Romney and the 6 Percent Solution

By Carl M. Cannon - May 29, 2012

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When asked how he’d do this, Romney indicated that he believes the mere prospect of a Republican in the White House would reassure the start-up businesses and investors who are usually the engine of new employment.

“You’d see a very dramatic change in the perspective of small businesses, entrepreneurs, middle-size businesses, and perhaps even some large multinationals,” Romney prophesied. “They’d say, ‘You know what: America looks like a good place to invest again, a good place to take risk, a good place to hire again.’

“This is all about creating good jobs for middle-income Americans, and it’s a place where the president, frankly, has failed,” he continued. Apparently alluding to the Democrats’ sweeping health insurance mandate, Romney added: “His effort to put in place a series of liberal proposals he thought were historic kept his eye off the ball of getting the economy going again.”

When asked about specific measures they would take, he and his aides refer to a 59-point plan first proposed last year. In the Age of Twitter, a 59-point plan is counterintuitive in every way. The era of 140 characters? His plan, “Believe in America: Mitt Romney’s Plan for Jobs and Economic Growth,” has 160 pages. In this sense, it’s a throwback to another era -- 1992, to be exact, when Bill Clinton’s “Putting People First” was a blueprint of his economic plans for the country.

Romney’s plan is not easy to summarize quickly, which is why the candidate and his communications office refer reporters to the campaign website. But there is a consistent thread of economic conservatism running through it that contemplates lower tax rates, less federal regulations, lower government spending, and fewer protections for labor unions.

The document is avowedly pro-trade, but it’s not uncritically for “free trade.” It calls for the implementation of already-negotiated trade agreements with Colombia, Panama, and South Korea, while advocating severely toughening Washington’s stance against the supposed predatory practices of China.

Here at home, its tilt against organized labor is not subtle. Romney would guarantee secret ballots in union elections, support right-to-work laws in the states, and prohibit mandatory union dues that are automatically deducted from workers’ paychecks to be used to fund political activities. He’d also amend the National Labor Relations Act so that business owners can allocate money for new plants “where they see fit” -- a response to a specific Obama-era NLRB ruling barring Boeing from relocating a manufacturing plant in South Carolina.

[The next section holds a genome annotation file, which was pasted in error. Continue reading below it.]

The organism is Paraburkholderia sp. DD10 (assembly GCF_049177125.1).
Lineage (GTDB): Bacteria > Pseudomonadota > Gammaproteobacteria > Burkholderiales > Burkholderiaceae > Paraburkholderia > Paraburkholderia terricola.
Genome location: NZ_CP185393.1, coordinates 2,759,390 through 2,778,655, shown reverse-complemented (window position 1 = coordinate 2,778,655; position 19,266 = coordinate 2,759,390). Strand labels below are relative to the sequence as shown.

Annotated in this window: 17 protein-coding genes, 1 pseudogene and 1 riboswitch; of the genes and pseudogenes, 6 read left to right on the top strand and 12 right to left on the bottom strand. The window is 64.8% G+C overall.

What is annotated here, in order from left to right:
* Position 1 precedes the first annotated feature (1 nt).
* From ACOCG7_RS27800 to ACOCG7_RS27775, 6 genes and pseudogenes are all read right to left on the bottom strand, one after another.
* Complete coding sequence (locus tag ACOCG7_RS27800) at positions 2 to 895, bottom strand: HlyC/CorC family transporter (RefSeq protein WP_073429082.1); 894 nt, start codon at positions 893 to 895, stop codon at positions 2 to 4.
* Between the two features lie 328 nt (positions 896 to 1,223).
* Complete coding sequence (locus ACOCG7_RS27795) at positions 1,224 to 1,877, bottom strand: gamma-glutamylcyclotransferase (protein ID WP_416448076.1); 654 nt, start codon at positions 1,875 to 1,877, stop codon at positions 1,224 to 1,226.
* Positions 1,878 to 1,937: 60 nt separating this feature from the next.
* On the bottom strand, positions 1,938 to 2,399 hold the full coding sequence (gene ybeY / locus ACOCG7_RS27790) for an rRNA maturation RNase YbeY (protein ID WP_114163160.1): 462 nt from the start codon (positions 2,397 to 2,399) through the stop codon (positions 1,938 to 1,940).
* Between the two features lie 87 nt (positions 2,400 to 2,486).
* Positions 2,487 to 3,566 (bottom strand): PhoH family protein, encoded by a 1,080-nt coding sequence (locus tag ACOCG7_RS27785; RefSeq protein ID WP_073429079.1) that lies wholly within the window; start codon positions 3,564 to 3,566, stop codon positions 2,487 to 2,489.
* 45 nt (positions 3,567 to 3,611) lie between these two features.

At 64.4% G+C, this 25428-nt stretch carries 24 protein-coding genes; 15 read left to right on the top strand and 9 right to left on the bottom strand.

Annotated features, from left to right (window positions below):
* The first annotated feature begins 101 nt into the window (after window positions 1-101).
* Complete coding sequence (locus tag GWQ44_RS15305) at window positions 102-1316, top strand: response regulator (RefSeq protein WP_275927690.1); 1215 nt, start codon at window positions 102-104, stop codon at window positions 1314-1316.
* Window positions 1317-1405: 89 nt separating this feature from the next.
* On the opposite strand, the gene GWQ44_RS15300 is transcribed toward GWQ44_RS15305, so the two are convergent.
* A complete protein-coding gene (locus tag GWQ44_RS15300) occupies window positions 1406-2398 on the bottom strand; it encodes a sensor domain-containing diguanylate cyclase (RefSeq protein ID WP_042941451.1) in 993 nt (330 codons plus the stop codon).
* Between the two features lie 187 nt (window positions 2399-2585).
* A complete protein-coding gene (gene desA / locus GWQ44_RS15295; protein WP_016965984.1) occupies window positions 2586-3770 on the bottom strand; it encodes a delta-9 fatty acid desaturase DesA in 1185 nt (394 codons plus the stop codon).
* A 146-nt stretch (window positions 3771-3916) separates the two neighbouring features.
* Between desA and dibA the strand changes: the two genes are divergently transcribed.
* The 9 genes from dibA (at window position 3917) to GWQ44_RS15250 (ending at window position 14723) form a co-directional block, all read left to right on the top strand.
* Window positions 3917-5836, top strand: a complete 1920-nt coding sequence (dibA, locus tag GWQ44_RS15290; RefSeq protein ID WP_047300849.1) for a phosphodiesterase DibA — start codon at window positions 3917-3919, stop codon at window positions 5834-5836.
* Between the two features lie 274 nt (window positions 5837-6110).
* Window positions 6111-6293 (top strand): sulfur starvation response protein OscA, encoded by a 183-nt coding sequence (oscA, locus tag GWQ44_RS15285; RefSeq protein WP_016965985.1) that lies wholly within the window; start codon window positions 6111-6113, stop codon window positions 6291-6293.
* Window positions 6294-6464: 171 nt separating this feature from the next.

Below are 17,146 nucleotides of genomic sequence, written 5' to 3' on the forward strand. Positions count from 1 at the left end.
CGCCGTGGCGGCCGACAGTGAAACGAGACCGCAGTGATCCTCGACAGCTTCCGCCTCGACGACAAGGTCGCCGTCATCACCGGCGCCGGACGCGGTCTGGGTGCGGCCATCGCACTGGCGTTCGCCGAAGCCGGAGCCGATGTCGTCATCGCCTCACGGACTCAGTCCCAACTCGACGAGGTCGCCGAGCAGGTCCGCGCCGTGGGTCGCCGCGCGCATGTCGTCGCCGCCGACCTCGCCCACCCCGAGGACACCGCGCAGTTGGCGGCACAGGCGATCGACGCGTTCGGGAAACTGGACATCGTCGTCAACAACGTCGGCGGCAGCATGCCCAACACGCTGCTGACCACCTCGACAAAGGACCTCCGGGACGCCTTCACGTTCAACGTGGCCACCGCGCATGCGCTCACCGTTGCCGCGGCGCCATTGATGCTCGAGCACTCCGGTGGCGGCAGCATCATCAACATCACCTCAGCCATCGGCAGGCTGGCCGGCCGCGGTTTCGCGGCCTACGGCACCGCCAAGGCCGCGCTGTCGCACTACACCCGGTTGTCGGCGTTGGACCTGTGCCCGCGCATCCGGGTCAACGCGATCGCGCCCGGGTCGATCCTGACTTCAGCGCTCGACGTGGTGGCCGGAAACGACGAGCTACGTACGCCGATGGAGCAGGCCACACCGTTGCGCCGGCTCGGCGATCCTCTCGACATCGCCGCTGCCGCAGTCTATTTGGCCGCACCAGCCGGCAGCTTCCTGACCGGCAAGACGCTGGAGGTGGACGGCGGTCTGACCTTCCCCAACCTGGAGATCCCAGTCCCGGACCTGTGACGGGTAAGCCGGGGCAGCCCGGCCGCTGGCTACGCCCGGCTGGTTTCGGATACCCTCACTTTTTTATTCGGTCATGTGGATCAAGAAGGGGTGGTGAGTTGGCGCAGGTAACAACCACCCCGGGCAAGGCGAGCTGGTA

The president’s surrogates can needle the Republican challenger with the plausible accusation that “Romneycare” was the inspiration for “Obamacare,” but Romney vows to work to repeal the latter as soon as he gets to the Oval Office.

He also seeks to “streamline” the Dodd-Frank law governing financial institutions and exempt midsize companies from the “onerous requirements” of Sarbanes-Oxley, the law passed in the wake of numerous accounting scandals.

Romney’s plan also contemplates vacating all Obama-era executive orders and other executive branch decisions “that unduly burden the economy,” requiring congressional approval for all such future regulations, and enacting federal tort reform designed to prevent “spurious” litigation. He would also require the EPA and other federal agencies tasked with safeguarding the environment to factor the cost in American jobs while formulating policy.

Some of the 59 items are quite specific: (“Reduce the corporate income tax to 25 percent”). Others are vague: (“Initiate review and elimination of all Obama-era regulations that unduly burden the economy”).

Finally, Romney envisions aligning federal workers’ pay and benefits with the private sector, reducing the federal workforce by 10 percent via attrition, and capping federal spending at 20 percent of GDP, and pursuing a balanced budget amendment.

Most of these proposals are boilerplate 21st century Republicanism. Some are pie-in-the-sky, others are grounded in reality. Many of them will never come to pass, and some of the ones that might be enacted would diminish the rights of the workingman and further enrich the wealthy.

But would they also put millions more Americans back to work? They might, which is why the Romney-Obama polls are so close. 

Erin McPike contributed to this report.

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Carl M. Cannon is the Washington Bureau Chief for RealClearPolitics. Reach him on Twitter @CarlCannon.

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